The most accurate method of height prediction comes from using a child’s “bone age,” determined by an X-ray of the hand, but there are several methods you can use at home to get an idea of how tall your child will eventually become. The most common way to estimate a child’s adult height is to base it on the parents’ heights.

Two Years Times Two Method

Did you know the earliest growth spurt, from baby to toddler, actually accounts for roughly half of a child’s adult height? A simple method to predict adult height is to double the child’s height at age 2. Girls develop more quickly, so doubling their height at 18 months old can also be used as an estimate of how tall they will be as adults. While this method has been around for a long time, no research exists to demonstrate its accuracy.

Mid-Parental Method

A slightly more complex method of predicting your child’s height is known as the “mid-parental method.” Add together the measured heights of the mother and father in inches and divide by 2.

  • For a boy: add 2½ inches
  • For a girl: subtract 2½ inches

Note: This is just a very rough estimate of the average height of how tall a child will be when fully grown. You can expect a margin of error of about four inches up or down. The taller the parents, the taller the child is likely to be; similarly, the shorter the parents, the shorter the child.

Growth Charts

Regular measurements of a child’s height, weight and head size and plotting them on a growth chart are a good way to see if your child is growing as expected. Pediatricians use standardized growth charts at each well-child visit. What many people don’t realize is that growth charts are also helpful for judging the onset of puberty in an older child. As you may know, puberty is occurring at an earlier age these days. The onset of pubic hair or breast budding in girls can occur normally as early as age six! Growth charts can help pediatricians determine whether your child’s early development is in the normal range.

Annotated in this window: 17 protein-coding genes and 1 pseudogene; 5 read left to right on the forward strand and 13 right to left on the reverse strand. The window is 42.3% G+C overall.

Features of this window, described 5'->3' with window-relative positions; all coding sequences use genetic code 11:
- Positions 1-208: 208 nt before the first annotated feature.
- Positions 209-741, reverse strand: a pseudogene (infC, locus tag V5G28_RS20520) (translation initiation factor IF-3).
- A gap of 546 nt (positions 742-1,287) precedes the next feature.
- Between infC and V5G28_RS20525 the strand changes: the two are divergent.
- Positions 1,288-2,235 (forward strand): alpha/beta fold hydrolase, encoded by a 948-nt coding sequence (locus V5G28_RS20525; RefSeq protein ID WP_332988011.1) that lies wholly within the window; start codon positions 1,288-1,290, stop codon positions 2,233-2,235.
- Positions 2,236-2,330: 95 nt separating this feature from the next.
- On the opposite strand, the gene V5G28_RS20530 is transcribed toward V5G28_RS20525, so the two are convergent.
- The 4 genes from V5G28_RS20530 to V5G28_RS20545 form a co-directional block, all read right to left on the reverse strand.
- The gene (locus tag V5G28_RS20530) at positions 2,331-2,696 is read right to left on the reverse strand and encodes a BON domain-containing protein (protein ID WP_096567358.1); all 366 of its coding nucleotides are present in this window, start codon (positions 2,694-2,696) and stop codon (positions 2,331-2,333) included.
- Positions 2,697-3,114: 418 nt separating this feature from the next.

Family History & Genetics

Height and growth patterns usually run in families. Your child’s pediatrician may ask about your own height, since your genetic make-up is the biggest factor in how your children grow. You may also be asked how tall other family members are. Additionally, you may be asked how fast and at what age you grew during your childhood (i.e. your growth pattern). Were you short in grade school but kept growing after all of your friends stopped? Did you go through puberty early or late? These may be important clues for your child’s pediatrician.

What Else Affects Your Child’s Height?

While genes play a huge part in predetermining how tall your child will be (e.g. short parents usually have short children) other factors have an impact on how much your child grows. These include:

  • Nutrition: A child who is overweight is often taller than classmates, although that does not necessarily mean that he will be taller as an adult. Children who are very underweight might be shorter than expected for age.